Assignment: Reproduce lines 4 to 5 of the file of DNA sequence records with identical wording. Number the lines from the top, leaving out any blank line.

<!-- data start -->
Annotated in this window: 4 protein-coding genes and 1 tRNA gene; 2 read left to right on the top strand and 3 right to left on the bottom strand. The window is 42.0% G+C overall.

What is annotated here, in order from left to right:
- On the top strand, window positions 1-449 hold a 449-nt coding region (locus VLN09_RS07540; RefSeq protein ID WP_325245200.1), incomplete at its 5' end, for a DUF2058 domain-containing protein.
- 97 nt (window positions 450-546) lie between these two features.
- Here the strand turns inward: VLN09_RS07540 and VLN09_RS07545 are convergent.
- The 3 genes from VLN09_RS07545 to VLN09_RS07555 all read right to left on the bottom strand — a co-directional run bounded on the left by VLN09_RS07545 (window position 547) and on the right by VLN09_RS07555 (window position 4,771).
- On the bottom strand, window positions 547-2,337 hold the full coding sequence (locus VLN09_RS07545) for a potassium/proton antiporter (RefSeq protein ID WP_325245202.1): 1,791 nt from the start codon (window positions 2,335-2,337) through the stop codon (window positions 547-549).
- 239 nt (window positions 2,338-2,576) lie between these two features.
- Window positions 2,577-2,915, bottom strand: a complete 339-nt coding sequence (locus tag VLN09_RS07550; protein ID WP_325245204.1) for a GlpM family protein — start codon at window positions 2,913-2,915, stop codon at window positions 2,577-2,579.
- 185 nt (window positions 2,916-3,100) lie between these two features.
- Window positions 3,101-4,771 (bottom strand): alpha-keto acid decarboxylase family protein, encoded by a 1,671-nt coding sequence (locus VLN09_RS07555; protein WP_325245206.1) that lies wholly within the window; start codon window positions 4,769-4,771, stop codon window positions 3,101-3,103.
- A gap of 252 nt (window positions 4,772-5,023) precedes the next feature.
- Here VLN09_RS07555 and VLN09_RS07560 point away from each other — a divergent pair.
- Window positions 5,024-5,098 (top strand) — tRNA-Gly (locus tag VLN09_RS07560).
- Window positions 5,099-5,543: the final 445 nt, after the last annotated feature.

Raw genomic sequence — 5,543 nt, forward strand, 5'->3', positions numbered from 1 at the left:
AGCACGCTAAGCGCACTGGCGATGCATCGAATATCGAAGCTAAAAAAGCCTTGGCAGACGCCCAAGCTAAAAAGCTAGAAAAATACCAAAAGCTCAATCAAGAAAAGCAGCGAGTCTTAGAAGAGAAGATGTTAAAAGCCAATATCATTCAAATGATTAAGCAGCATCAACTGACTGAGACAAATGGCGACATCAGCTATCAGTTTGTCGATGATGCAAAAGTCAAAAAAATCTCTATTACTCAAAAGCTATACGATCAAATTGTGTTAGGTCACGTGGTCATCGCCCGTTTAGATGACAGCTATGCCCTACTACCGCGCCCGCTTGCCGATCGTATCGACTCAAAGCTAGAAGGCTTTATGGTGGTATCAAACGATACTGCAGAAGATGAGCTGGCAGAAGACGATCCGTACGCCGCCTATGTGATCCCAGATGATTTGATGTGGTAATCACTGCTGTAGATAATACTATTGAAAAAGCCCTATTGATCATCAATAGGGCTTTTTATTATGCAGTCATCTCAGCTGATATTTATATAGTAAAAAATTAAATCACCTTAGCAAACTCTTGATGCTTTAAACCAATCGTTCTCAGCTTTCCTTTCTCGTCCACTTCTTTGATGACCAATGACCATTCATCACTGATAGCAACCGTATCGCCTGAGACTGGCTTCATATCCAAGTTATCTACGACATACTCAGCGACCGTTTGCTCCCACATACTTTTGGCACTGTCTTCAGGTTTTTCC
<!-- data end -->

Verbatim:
- 97 nt (window positions 450-546) lie between these two features.
- Here the strand turns inward: VLN09_RS07540 and VLN09_RS07545 are convergent.